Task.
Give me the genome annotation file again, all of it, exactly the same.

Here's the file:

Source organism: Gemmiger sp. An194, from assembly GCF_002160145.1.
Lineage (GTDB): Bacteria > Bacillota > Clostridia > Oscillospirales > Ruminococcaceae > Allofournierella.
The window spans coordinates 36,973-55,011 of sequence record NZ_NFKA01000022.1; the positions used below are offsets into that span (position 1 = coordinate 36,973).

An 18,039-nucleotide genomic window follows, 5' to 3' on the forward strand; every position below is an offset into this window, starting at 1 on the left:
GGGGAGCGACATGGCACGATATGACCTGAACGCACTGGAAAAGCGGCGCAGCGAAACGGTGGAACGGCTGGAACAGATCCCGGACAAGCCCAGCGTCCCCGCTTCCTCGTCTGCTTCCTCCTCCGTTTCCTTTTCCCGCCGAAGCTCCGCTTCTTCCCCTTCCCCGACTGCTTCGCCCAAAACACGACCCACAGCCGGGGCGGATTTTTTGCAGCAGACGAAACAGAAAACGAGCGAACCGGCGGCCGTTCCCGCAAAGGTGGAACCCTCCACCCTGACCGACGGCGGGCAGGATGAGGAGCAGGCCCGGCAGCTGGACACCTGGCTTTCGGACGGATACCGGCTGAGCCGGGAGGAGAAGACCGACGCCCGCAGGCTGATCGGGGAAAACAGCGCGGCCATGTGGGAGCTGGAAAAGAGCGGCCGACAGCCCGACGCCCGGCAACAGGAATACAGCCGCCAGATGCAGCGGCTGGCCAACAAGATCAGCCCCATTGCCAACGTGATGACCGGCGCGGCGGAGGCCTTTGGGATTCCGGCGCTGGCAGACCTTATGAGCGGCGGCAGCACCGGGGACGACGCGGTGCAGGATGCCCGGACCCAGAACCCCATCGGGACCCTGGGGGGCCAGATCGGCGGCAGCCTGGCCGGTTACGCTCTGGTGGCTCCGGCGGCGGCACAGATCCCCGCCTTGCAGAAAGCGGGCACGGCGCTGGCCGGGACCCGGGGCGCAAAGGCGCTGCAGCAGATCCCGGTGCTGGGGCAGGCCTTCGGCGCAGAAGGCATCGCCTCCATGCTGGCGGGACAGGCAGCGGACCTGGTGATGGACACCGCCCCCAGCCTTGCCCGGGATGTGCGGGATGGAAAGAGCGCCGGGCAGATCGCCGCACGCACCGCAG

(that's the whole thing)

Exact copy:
Source organism: Gemmiger sp. An194, from assembly GCF_002160145.1.
Lineage (GTDB): Bacteria > Bacillota > Clostridia > Oscillospirales > Ruminococcaceae > Allofournierella.
The window spans coordinates 36,973-55,011 of sequence record NZ_NFKA01000022.1; the positions used below are offsets into that span (position 1 = coordinate 36,973).

An 18,039-nucleotide genomic window follows, 5' to 3' on the forward strand; every position below is an offset into this window, starting at 1 on the left:
GGGGAGCGACATGGCACGATATGACCTGAACGCACTGGAAAAGCGGCGCAGCGAAACGGTGGAACGGCTGGAACAGATCCCGGACAAGCCCAGCGTCCCCGCTTCCTCGTCTGCTTCCTCCTCCGTTTCCTTTTCCCGCCGAAGCTCCGCTTCTTCCCCTTCCCCGACTGCTTCGCCCAAAACACGACCCACAGCCGGGGCGGATTTTTTGCAGCAGACGAAACAGAAAACGAGCGAACCGGCGGCCGTTCCCGCAAAGGTGGAACCCTCCACCCTGACCGACGGCGGGCAGGATGAGGAGCAGGCCCGGCAGCTGGACACCTGGCTTTCGGACGGATACCGGCTGAGCCGGGAGGAGAAGACCGACGCCCGCAGGCTGATCGGGGAAAACAGCGCGGCCATGTGGGAGCTGGAAAAGAGCGGCCGACAGCCCGACGCCCGGCAACAGGAATACAGCCGCCAGATGCAGCGGCTGGCCAACAAGATCAGCCCCATTGCCAACGTGATGACCGGCGCGGCGGAGGCCTTTGGGATTCCGGCGCTGGCAGACCTTATGAGCGGCGGCAGCACCGGGGACGACGCGGTGCAGGATGCCCGGACCCAGAACCCCATCGGGACCCTGGGGGGCCAGATCGGCGGCAGCCTGGCCGGTTACGCTCTGGTGGCTCCGGCGGCGGCACAGATCCCCGCCTTGCAGAAAGCGGGCACGGCGCTGGCCGGGACCCGGGGCGCAAAGGCGCTGCAGCAGATCCCGGTGCTGGGGCAGGCCTTCGGCGCAGAAGGCATCGCCTCCATGCTGGCGGGACAGGCAGCGGACCTGGTGATGGACACCGCCCCCAGCCTTGCCCGGGATGTGCGGGATGGAAAGAGCGCCGGGCAGATCGCCGCACGCACCGCAG